How LEDs are taking the lead in hotel lighting

CBT oversaw the redesign of the Langham Boston's lobby, including new LED lights over the reception desk. (Langham Boston)

Light-emitting diodes are nothing new, but as prices drop and quality improves, many designers are finding cost-effective ways to incorporate LEDs into hospitality lighting design.

“LED lighting offers hoteliers a significantly more efficient model over incandescent and fluorescent lighting, including a greener profile and lower maintenance and electricity costs in addition to immense versatility for customizing guests’ experiences through lighting,” said lighting designer Robert Sonneman. 

A major factor to consider when selecting LEDs for hotels is the overall cost. While the upfront costs of LEDs are higher than traditional light bulbs, the significant long-term cost savings and other benefits reduce the long-term budget needed to accommodate the design. 

“The long life, color, intensity and controllability of LEDs have opened a totally new universe of opportunity, efficiency and sustainability,” Sonneman said, noting that a five-watt LED could produce 18–22 lumens per watt. “In comparison, a conventional incandescent light bulb of 60–100 watts only emits around 15 lumens per watt. Today, LEDs can produce 300 lumens per watt and last 100,000 hours, and generally, most available LED systems produce 100 to 150 lumens per watt and last 50,000 hours.”

And because LED lights last so long, designers can put the fixtures in hard-to-reach places. “We can put lighting behind products, behind glass, on really high ceilings in ways that makes sense, but that doesn’t get constrained by how you access it as often,” said Vickie Alani, an architect at CBT. “You’re going to renovate in three years, and the lights might still be working.”

Depending on the exact bulb and the technology used, an LED bulb can pay for itself in anywhere from three to six months. “That, to me, means it’s now totally competitive,” Alani said. Earlier models used to take as long as three years before they offered any kind of real return on the investment, she said, which was a cause for concern among hoteliers given how quickly hotels can change hands. Now that a hotelier can see a return in less than a year, “there’s no reason not to [use LEDs].” 


LEDs can be integrated into a lighting design so that they’re indistinguishable from a traditional incandescent bulb, making them suitable for classic or contemporary design. “Because LEDs are so small, as a lighting designer I don’t have to be concerned with hiding them,” Sonneman said. This lets him experiment with different materials, forms and functionality. 

“One of the beauties of LED is that we can take old designs and add a modern touch to them,” David Rauschuber, SVP of Craftmade, said. “A lot of boutique hotels want to have that look but they don’t want to have super-modern contemporary lighting, so we’re able to integrate the LED into the fixtures to bring them to modern times and have an old-world design [at the same time].”

Similarly, Sonneman said, LEDs are easier to adjust than traditional bulbs, letting each hotel adjust brightness, color and “other mood-enhancing properties” as needed.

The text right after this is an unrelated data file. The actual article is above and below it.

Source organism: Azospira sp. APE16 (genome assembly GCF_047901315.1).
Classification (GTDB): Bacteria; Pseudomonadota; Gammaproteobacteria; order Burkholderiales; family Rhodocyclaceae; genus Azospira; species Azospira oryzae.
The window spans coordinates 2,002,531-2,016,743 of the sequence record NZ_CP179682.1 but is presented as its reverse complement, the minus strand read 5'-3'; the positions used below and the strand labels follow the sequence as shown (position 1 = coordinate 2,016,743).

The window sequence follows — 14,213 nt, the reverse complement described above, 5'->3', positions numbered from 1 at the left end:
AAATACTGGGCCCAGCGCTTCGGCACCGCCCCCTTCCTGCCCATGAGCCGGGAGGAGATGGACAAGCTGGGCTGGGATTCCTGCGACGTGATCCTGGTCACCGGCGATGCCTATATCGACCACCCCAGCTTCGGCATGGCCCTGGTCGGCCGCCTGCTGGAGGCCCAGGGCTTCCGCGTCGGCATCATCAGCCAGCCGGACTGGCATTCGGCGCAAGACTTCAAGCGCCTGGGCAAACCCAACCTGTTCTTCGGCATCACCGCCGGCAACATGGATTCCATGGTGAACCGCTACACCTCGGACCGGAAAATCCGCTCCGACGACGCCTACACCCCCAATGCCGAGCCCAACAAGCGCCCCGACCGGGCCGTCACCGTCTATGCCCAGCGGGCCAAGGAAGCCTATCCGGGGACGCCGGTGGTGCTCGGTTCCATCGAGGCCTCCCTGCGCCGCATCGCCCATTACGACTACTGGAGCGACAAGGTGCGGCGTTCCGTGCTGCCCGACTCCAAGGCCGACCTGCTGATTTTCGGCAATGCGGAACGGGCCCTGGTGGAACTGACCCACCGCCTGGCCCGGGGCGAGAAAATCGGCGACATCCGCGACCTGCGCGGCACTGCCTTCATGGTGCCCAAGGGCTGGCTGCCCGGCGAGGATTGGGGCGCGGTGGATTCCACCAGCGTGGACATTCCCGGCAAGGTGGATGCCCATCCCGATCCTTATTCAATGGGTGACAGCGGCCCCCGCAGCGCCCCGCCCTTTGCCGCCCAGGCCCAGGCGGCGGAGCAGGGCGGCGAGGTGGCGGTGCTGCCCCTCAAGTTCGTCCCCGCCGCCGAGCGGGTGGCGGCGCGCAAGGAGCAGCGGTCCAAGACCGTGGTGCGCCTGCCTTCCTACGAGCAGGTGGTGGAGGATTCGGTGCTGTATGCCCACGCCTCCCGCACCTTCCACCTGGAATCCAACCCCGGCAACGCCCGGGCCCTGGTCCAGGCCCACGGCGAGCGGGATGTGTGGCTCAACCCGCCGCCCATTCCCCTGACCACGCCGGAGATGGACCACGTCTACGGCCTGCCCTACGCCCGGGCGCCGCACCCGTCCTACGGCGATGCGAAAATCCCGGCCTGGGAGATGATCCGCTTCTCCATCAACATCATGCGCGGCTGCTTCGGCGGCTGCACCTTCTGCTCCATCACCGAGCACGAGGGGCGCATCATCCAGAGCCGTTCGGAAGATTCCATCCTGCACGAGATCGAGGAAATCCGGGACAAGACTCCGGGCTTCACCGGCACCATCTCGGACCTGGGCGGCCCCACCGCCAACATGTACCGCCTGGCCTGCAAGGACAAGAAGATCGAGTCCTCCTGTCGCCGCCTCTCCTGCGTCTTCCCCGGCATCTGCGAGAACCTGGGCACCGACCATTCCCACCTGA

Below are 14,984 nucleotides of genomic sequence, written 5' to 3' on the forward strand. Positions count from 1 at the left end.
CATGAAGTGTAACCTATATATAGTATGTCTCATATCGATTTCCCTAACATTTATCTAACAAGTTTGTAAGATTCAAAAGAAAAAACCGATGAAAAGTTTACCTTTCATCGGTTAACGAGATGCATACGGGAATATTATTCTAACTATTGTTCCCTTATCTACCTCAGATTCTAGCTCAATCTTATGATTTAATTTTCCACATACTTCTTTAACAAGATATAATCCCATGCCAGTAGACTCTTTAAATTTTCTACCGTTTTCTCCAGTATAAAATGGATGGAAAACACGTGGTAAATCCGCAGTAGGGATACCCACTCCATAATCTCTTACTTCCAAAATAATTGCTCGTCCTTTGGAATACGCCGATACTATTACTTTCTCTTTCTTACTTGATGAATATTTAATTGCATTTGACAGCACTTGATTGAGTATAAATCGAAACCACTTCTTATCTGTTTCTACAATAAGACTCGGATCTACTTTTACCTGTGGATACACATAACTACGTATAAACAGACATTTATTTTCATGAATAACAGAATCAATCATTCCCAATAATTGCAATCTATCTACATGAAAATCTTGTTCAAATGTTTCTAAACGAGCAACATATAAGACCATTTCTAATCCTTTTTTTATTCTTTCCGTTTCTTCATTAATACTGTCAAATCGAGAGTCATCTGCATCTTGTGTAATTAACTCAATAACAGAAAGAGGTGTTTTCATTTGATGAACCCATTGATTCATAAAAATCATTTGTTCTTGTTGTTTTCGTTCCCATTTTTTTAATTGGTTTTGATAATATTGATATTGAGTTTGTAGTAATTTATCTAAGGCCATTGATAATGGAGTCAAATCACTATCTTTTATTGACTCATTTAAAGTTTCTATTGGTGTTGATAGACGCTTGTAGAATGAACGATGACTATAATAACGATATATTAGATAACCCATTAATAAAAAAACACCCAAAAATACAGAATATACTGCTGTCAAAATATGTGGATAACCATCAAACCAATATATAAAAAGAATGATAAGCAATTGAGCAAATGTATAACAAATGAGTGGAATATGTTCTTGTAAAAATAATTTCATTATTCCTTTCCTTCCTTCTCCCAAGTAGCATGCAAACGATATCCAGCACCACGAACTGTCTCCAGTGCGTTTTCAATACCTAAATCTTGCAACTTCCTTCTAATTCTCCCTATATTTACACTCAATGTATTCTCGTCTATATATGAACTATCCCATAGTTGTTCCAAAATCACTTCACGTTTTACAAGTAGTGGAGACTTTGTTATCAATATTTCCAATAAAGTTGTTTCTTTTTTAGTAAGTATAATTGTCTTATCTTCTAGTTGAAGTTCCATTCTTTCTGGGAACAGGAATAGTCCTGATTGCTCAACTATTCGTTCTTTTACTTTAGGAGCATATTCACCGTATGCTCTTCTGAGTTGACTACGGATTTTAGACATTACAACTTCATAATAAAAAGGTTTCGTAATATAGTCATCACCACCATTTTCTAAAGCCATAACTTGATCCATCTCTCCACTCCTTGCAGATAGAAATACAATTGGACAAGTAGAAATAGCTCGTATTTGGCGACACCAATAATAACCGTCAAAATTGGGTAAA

"Retrofit LED lamping is a great way to update any space and save energy,” Maxwell Cohen, director of hospitality marketing for 2nd Ave Lighting, said. “With new LED products surfacing daily, there is yet to be an application where they are inappropriate.”

“As LED technology continues to develop, we have been able to completely reimagine the forms, scale and application of luminaries. It has been creatively liberating to be able to think minimally in radically different ways and to realize these design visions without having to package large heat-generating bulbs.” —Robert Sonneman 

Color and Light

LEDs like Philips Hue are color-adjustable, letting a space go from warm and comforting to cool and classy in minutes. “You can do the whole rainbow,” Rauschuber said. “On these types of fixtures, you can specify colors. An incandescent bulb is 2700k, up to LEDs, we can take them up to 5,000, which is almost blue. Everybody’s been specifying about a 3,000 temperature, which is not too blue. It’s a nice white.” 

The color of the LED can make or break a space, Rauschuber said. “If you're not careful, you can go too blue and the space can be very cold, or you can go the other way and the space can be almost yellow. So you need to understand what your color temperatures are.” 

Adding adjustable color, Lois Goodell, principal and director of interior design at CBT, said, contributes not only to the hotel’s sense of wellness and comfort, but also the sense of control guests can have in their rooms. “You can customize it to the way that you feel for what you need or what you’re doing,” she said. “Are you working? Are you changing and getting ready for the evening? You can alter your environment.” 

“I designed a lobby where we had a custom wall with some glazing that could be lit from beneath,” Alani said. “The biggest issues was what color should we choose, and LED allows us to say, ‘just put in the LED strip and the color is up to you.’ We can do a sexy scene at night and a bright exciting scene during the day, and we can change the mood of the entire lobby through this wall, with this one tiny piece of technology. You don’t have to choose anymore, which is fantastic.” 

Flicker rate is also important to consider, Rauschuber said. “LEDs do flicker, so you want to look for a flicker rate of less than 12 percent. And then the Color Rendering Index needs to be about 90—that’s the accuracy of the color over the life of the fixture.”